New tool allows scientists to visualize 'nanoscale' processes May 4th, 2016

FEI Launches Apreo – Industry-Leading Versatile, High-Performance SEM: The Apreo SEM provides high-resolution surface information with excellent contrast, and the flexibility to accommodate a large range of samples, applications and conditions May 4th, 2016

Patents/IP/Tech Transfer/Licensing

New tool allows scientists to visualize 'nanoscale' processes May 4th, 2016

System creates on-demand 'nanotube forests,' has potential industry applications April 20th, 2016

Smaller. Cheaper. Better. Iron nitride transformers developed at Sandia could boost energy storage options March 28th, 2016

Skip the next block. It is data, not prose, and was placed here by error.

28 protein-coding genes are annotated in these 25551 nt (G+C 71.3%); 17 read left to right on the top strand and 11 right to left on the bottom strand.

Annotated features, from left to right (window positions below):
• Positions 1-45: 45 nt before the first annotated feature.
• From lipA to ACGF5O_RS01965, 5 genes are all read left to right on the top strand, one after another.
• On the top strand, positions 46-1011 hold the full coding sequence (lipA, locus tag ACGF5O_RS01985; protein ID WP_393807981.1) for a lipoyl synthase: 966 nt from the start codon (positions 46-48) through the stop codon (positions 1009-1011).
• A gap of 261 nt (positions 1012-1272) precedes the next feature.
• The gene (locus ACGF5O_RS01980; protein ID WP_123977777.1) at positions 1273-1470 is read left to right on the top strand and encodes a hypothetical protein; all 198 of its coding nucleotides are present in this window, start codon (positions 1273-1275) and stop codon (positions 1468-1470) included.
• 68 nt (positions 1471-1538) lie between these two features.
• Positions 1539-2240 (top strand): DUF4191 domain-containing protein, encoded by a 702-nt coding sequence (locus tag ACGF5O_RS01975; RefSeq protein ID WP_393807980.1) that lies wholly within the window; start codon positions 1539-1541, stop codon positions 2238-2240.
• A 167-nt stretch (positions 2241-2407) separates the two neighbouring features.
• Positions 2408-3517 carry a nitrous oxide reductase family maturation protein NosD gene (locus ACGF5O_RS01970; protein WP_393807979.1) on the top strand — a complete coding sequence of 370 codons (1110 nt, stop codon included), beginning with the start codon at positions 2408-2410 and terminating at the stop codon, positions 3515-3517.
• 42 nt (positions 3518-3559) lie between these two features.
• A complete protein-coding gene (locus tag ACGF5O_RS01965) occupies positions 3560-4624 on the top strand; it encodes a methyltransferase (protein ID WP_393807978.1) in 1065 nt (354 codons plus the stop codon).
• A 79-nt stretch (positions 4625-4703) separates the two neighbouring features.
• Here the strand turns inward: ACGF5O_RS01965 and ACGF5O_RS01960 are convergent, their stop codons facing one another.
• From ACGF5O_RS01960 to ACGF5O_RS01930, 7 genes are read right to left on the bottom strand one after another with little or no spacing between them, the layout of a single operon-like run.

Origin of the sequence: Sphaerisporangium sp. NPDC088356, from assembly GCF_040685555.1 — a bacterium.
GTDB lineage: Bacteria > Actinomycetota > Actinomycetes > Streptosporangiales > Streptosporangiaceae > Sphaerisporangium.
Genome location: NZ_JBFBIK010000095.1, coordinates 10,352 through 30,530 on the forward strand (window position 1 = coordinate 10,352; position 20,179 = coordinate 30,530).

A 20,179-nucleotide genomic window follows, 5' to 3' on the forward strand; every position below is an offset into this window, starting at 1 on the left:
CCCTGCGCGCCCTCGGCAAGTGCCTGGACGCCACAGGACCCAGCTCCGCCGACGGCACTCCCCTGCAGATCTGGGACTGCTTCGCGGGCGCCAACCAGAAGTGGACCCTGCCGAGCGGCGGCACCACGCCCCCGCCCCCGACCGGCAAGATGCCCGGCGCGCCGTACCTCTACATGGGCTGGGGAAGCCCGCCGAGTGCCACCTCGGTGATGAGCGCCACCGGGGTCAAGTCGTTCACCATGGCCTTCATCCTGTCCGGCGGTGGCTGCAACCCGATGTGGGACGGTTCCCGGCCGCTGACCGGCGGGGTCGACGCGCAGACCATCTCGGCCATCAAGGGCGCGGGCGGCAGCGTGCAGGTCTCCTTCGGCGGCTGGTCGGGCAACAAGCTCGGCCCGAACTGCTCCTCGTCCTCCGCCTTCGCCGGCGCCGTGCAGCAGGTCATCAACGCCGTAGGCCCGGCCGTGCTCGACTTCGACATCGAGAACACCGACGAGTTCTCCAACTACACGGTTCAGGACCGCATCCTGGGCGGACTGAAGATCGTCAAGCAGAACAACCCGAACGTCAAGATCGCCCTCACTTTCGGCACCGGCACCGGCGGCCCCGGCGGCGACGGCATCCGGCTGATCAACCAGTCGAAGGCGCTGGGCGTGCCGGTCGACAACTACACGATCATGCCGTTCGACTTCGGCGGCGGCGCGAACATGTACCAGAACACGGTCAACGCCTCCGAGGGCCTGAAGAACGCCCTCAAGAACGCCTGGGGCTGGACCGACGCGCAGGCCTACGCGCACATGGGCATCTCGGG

Correction: Solar fuels: Protective layer for the 'artificial leaf' March 22nd, 2016

NanoNews-Digest
The latest news from around the world, FREE




  Premium Products
NanoNews-Custom
Only the news you want to read!
 Learn More
NanoTech-Transfer
University Technology Transfer & Patents
 Learn More
NanoStrategies
Full-service, expert consulting
 Learn More











ASP
Nanotechnology Now Featured Books




NNN

The Hunger Project







Car Brands
Buy website traffic